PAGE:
"Line by Line" : Performing When Your World is Falling Apart
"I got out of the taxi, grabbed my bag, and someone calls my name from behind me. I turn around and a young man is standing in front of me. As an actress, a myriad of thoughts run through my head in an instant.
Is he looking for an autograph? A selfie? Or he is going to mug me? He didn't do any of that. He just handed me a packet of papers which notified me that my marriage was over. And this was two hours before I was about to perform."
Having been both a performer and a director, you don't ever have to prove to me the intestinal fortitude of actors. I've seen performers go on stage with injuries, sickness, and other issues. But then there are some moments where I've seen performers go through tremendous tragedy or distress and I wonder how they were able to breathe let alone get on stage and perform a two-hour show.
I spoke to two actresses who I know went through situations like this. While they might have performed in two very different venues, both were given devastating news just hours before a performance. While their perspective worlds were falling apart around them, they were able to get on stage and perform as if nothing was wrong. Here are their stories, I've changed their names, at their request, for privacy purposes.
Three years ago, "Lisa", was about to have one of the biggest nights of her life. She was about to make her Broadway debut. After moving to New York after college, auditioning, doing every odd job you can imagine, she had finally climbed the ladder to make it onto a Broadway stage. It was a long climb too. It had taken her over a decade. During that time she met "George", a financial analyst at a neighbor's St. Patrick's Day party.
"We hit it off, you know? There was something about him that made me want to talk to him for hours. It was like everything he said was interesting."
To say the romance was fast might be an understatement to some. Within six months they were engaged and a year later married.
"Maybe that was our first problem. But at the time, everything felt great. It was wedded bliss."
George did well enough that they could live on the Upper West Side and Lisa could focus on her acting career without having to find day jobs to support herself. It also allowed her to take non-paying gigs in hopes they would lead to bigger things.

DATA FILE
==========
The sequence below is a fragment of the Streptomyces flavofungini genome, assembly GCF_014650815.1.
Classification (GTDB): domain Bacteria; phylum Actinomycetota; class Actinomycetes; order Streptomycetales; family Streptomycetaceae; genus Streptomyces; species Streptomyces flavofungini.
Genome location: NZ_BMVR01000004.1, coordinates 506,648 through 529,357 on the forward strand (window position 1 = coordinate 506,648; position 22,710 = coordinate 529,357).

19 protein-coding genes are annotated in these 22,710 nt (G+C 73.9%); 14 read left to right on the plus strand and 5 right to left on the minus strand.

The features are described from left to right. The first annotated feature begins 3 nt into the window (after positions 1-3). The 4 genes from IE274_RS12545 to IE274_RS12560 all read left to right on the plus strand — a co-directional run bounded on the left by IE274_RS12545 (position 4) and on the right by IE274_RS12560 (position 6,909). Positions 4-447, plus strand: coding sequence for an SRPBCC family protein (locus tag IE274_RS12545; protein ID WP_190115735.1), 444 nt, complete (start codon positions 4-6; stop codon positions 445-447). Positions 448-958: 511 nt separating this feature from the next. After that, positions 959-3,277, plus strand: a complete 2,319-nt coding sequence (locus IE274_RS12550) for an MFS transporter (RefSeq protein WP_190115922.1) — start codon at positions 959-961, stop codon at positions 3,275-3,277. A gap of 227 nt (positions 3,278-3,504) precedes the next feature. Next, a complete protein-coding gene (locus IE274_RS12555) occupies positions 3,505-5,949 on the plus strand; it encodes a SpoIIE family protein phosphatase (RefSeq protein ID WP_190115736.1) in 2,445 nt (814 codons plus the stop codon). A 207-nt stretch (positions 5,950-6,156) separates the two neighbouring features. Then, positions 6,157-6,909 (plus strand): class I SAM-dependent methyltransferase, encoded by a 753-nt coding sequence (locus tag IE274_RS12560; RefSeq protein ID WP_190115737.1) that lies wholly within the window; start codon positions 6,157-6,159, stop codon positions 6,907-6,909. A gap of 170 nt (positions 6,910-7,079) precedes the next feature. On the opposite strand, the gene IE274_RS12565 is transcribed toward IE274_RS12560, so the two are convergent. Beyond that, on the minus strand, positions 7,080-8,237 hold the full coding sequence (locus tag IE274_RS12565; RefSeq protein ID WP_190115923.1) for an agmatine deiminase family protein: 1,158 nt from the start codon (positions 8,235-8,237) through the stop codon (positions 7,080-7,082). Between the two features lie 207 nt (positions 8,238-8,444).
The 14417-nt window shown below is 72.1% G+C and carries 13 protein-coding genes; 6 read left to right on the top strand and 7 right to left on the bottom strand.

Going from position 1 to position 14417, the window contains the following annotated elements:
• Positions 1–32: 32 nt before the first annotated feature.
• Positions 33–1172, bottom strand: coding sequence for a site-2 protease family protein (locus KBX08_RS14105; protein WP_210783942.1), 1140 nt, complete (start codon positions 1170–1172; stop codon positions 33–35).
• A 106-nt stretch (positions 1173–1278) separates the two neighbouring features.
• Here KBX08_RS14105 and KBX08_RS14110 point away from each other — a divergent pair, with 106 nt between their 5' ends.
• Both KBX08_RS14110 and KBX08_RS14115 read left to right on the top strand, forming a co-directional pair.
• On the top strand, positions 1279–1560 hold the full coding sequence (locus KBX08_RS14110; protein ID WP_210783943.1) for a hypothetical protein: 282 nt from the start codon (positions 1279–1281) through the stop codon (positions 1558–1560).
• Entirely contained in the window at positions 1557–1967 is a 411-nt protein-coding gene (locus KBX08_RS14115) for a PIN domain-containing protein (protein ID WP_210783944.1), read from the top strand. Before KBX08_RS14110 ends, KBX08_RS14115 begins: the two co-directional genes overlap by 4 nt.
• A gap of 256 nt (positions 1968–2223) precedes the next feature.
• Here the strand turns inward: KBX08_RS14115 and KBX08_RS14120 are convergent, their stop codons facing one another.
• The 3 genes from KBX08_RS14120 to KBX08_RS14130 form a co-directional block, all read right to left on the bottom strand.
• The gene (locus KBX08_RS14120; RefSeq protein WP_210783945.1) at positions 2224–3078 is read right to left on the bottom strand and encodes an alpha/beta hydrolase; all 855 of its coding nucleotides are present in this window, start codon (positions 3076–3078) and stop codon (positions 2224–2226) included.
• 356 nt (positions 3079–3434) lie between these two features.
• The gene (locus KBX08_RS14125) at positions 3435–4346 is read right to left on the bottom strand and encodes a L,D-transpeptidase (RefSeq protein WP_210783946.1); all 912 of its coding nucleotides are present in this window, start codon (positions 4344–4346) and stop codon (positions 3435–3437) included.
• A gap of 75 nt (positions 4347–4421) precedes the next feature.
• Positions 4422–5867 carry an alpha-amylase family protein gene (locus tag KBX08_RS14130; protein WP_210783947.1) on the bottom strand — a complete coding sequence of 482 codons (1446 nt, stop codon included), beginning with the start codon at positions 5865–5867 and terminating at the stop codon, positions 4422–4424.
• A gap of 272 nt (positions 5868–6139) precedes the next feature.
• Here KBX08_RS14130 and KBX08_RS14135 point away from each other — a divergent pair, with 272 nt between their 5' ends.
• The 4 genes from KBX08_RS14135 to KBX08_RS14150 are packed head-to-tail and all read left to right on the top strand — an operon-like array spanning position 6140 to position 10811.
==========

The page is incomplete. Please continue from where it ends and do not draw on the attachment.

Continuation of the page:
According to Lisa, the first three years of their marriage were fantastic. George supported her, worked long hours as well so this way she didn't feel too guilty about rehearsal schedules. But after one particular failed audition, she started to notice something different about her husband.
"I didn't get the comfort I used to. Instead of the usual "you'll get 'em next time", I got "So maybe this is a sign this isn't for you" talk. He also had a hard time getting past smaller non-paying roles because he felt it wasn't worth my time or the time I was sacrificing being with him."
The tension only got worse when the topic of children would come up. George wanted kids but that would mean Lisa would have to put her career on a massive hold. Needless to say, things started to go downhill really fast after that.
"Conversations became debates. We were almost looking for fights because we know they would be inevitable."
But things suddenly started to look up. Lisa had made some good contacts through a play she had done which eventually led to an audition for a Broadway revival. After an extensive audition process, she had gotten a role in the ensemble. While she thought this would make everything better, it was clear that their marriage was a sinking ship.
It all came ahead just about a month later, the same night of the show's opening night. That's when, as Lisa was getting out a taxi, she was served divorce papers from George. This was about two hours before she was to make her Broadway debut.
"George never understood the concept of previews versus opening night. So I don't think he was so cruel as to do that on opening night. But he was cruel enough to do it because he knew where I was going to be and at what time."
After phone calls to family and close friends, Lisa realized she still had a show to do.
"My head was spinning, heart racing. It was the strangest mixture of sadness and anger. But I wasn't shocked. I kind of knew this was eventually going to happen."
So given that she just found out her marriage was essentially over, how did Lisa pull herself together to perform effectively?